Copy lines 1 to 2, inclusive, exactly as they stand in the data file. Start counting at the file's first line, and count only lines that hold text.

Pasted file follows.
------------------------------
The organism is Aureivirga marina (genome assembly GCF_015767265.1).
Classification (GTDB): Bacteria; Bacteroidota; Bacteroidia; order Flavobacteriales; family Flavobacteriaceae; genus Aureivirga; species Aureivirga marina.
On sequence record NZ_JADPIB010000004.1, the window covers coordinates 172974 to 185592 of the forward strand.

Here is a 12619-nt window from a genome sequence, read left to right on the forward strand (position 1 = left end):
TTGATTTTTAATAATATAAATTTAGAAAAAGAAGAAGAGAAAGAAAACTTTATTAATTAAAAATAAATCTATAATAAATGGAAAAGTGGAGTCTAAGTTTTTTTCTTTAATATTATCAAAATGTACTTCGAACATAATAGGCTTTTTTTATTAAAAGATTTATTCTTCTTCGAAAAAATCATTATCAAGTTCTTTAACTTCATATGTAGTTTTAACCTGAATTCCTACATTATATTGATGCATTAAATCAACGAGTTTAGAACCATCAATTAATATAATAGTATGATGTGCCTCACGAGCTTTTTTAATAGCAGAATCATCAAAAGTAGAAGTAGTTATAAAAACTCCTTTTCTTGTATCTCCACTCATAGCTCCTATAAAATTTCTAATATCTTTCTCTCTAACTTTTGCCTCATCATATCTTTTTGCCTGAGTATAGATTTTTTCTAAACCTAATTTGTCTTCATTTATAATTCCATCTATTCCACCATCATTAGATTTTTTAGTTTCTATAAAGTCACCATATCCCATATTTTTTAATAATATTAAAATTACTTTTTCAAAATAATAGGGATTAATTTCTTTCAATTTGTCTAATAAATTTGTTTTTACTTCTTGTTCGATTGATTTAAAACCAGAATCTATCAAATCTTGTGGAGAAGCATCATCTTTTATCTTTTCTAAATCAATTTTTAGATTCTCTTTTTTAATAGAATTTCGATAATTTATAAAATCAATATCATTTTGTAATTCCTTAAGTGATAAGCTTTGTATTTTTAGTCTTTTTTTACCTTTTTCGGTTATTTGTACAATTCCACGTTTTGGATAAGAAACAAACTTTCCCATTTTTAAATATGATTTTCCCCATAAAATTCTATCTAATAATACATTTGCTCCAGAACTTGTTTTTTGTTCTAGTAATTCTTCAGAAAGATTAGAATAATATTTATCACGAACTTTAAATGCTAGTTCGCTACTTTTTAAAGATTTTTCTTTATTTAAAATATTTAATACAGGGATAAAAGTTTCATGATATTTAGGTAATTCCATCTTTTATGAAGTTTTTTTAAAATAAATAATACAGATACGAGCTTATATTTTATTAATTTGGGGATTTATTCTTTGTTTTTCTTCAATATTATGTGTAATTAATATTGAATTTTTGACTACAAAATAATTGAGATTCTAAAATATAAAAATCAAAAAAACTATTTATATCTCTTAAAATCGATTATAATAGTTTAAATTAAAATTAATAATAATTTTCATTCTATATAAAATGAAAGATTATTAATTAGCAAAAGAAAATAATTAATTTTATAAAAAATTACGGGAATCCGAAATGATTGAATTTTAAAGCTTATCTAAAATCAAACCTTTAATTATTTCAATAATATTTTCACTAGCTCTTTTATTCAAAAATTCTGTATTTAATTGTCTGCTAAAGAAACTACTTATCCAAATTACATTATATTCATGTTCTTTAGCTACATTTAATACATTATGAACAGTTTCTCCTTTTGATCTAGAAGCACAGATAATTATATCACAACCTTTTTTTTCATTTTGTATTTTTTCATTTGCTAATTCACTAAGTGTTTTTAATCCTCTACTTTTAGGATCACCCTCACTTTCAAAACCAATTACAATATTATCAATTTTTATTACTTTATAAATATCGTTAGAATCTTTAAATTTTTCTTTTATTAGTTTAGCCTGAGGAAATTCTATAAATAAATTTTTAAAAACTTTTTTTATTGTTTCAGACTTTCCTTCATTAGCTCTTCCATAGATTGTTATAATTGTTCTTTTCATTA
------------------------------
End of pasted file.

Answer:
The organism is Aureivirga marina (genome assembly GCF_015767265.1).
Classification (GTDB): Bacteria; Bacteroidota; Bacteroidia; order Flavobacteriales; family Flavobacteriaceae; genus Aureivirga; species Aureivirga marina.